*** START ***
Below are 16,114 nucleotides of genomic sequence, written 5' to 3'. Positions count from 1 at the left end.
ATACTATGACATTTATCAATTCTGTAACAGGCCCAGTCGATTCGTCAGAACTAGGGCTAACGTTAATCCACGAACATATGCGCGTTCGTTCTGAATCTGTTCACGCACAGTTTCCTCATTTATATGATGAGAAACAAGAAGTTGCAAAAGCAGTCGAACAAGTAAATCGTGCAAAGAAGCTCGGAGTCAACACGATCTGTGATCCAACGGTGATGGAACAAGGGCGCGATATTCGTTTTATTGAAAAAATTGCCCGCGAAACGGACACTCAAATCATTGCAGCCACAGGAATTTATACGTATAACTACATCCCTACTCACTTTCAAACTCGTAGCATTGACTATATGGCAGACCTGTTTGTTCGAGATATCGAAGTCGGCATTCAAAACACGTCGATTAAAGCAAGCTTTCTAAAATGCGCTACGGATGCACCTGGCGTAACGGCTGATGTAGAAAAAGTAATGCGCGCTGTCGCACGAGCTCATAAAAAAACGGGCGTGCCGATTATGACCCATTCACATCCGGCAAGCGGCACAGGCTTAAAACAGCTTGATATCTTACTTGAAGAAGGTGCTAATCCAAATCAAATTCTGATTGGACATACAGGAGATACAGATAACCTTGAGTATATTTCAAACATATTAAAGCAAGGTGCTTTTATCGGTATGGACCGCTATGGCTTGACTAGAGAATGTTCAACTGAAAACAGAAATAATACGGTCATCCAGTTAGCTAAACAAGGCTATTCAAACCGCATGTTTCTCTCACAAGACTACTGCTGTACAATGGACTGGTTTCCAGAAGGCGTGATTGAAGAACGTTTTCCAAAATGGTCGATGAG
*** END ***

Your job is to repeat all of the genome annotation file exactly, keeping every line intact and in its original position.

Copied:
Below are 16,114 nucleotides of genomic sequence, written 5' to 3'. Positions count from 1 at the left end.
ATACTATGACATTTATCAATTCTGTAACAGGCCCAGTCGATTCGTCAGAACTAGGGCTAACGTTAATCCACGAACATATGCGCGTTCGTTCTGAATCTGTTCACGCACAGTTTCCTCATTTATATGATGAGAAACAAGAAGTTGCAAAAGCAGTCGAACAAGTAAATCGTGCAAAGAAGCTCGGAGTCAACACGATCTGTGATCCAACGGTGATGGAACAAGGGCGCGATATTCGTTTTATTGAAAAAATTGCCCGCGAAACGGACACTCAAATCATTGCAGCCACAGGAATTTATACGTATAACTACATCCCTACTCACTTTCAAACTCGTAGCATTGACTATATGGCAGACCTGTTTGTTCGAGATATCGAAGTCGGCATTCAAAACACGTCGATTAAAGCAAGCTTTCTAAAATGCGCTACGGATGCACCTGGCGTAACGGCTGATGTAGAAAAAGTAATGCGCGCTGTCGCACGAGCTCATAAAAAAACGGGCGTGCCGATTATGACCCATTCACATCCGGCAAGCGGCACAGGCTTAAAACAGCTTGATATCTTACTTGAAGAAGGTGCTAATCCAAATCAAATTCTGATTGGACATACAGGAGATACAGATAACCTTGAGTATATTTCAAACATATTAAAGCAAGGTGCTTTTATCGGTATGGACCGCTATGGCTTGACTAGAGAATGTTCAACTGAAAACAGAAATAATACGGTCATCCAGTTAGCTAAACAAGGCTATTCAAACCGCATGTTTCTCTCACAAGACTACTGCTGTACAATGGACTGGTTTCCAGAAGGCGTGATTGAAGAACGTTTTCCAAAATGGTCGATGAG